Tina Brown Stevenson, Senior Vice President, UnitedHealthcare
Did you know that more than 11,000 men and women in Connecticut are currently experiencing homelessness? These startling statistics are why I joined the Partnership for Strong Communities (PSC) in June to announce a $300,000 grant from the United Health Foundation (UHF) that will expand the Opening Doors-CT Hospital Initiative. The initiative connects people who are experiencing homelessness and are frequent users of hospital emergency departments with housing and other services. The grant from UHF will help form additional Community Care Teams (CCTs) throughout the state, which are teams of health care, housing and social service providers who work together to create individualized care plans for clients, making sure that each person receives the range of supports that they need.
Terri DiPietro, a CCT member at Middlesex Hospital, sees firsthand the difference they are making in their community. “All of us, from hospital staff and housing providers to mental health professionals, are able to coordinate and make sure a patient is getting services and not falling through the cracks.”
Led by PSC and the Connecticut Hospital Association (CHA), the Initiative began in 2014 with four CCTs operating in five hospitals across the state. A core component of the expansion will include establishing a Learning Collaborative with key partners to share best practices, developing online resources, and a qualitative and quantitative program analysis. The grant announcement was made during the final forum in PSC’s annual IForum series, sponsored by UHF. The final forum brought together over 150 community leaders, including Connecticut Gov. Dannel Malloy, homeless advocates and health care professionals to discuss innovative ways to increase access to care.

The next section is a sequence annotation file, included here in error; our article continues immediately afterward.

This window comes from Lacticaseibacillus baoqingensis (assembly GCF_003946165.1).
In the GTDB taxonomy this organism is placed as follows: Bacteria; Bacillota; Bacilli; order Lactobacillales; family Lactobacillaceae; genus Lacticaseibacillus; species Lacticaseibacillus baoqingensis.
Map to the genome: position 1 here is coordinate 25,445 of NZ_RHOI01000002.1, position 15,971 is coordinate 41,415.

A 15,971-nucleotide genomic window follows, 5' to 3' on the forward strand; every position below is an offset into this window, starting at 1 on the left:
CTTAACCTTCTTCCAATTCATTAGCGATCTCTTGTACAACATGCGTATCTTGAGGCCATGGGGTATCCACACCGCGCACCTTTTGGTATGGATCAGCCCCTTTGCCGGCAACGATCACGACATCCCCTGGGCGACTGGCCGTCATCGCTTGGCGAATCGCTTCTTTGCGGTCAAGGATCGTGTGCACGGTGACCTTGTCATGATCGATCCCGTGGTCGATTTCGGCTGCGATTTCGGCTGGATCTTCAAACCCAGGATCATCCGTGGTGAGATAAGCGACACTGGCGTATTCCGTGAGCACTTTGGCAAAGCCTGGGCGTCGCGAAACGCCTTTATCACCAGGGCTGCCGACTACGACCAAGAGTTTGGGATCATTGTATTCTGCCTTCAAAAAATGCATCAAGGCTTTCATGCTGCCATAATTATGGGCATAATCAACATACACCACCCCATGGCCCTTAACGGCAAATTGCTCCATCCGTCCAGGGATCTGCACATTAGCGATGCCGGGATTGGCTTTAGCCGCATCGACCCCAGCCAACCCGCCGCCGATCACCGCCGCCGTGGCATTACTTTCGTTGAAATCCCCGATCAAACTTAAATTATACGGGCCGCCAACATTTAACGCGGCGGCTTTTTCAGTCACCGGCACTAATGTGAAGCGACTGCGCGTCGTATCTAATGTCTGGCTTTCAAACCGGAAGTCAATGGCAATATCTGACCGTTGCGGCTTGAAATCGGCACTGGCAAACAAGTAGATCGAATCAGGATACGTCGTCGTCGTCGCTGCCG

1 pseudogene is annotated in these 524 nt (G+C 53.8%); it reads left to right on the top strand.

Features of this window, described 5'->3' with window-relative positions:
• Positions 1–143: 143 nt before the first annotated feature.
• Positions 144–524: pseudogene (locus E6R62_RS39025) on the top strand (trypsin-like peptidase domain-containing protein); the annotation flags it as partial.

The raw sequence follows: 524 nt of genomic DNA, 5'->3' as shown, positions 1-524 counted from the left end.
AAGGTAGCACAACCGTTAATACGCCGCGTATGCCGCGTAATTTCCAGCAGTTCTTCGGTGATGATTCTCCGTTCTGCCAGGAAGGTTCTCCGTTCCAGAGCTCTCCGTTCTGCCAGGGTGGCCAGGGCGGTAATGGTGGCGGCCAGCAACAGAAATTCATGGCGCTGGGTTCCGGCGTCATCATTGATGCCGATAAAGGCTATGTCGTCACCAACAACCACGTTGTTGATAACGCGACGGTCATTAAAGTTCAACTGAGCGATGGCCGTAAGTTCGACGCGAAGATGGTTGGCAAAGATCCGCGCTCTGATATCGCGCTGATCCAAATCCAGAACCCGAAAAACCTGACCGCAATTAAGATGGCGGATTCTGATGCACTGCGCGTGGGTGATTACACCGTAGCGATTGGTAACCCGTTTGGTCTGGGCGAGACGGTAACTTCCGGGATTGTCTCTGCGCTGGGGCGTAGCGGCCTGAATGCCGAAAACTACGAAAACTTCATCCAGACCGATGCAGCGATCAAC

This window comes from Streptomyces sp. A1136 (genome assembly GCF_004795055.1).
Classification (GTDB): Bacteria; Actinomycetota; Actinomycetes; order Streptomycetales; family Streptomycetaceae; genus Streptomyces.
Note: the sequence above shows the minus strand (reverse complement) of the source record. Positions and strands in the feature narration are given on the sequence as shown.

“Through the work of so many community-based organizations and partners like UHF, we are working to bring more care and support to people who need it most,” said Gov. Malloy. “We’ve set high goals to end homelessness, and it is through programs and partnerships like this that we are delivering real progress.”
Alicia Woodsby, executive director at Partnership for Strong Communities, notes that “Stable housing is a key component to reducing the number of emergency department visits, because without a safe, secure home to go to after hospitalization or treatment, people cannot recover and get back on their feet.”
Carl Schiessl, Director of Regulatory Advocacy at CHA, added, “Hospitals across the state are embracing this CCT concept, recognizing that a comprehensive system like this will greatly improve the health outcomes of people experiencing homelessness, and will also reduce costs in the long-term. The work that hospitals are doing to form and maintain CCTs is already making a difference in people’s lives.”
Expanding the OD-CT Hospital Initiative will help provide care for the thousands of men and women throughout CT who are struggling with homelessness and health care. UHF is grateful for the opportunity to support area hospitals, networks of people, and services that make high-quality health care accessible and affordable for everyone.
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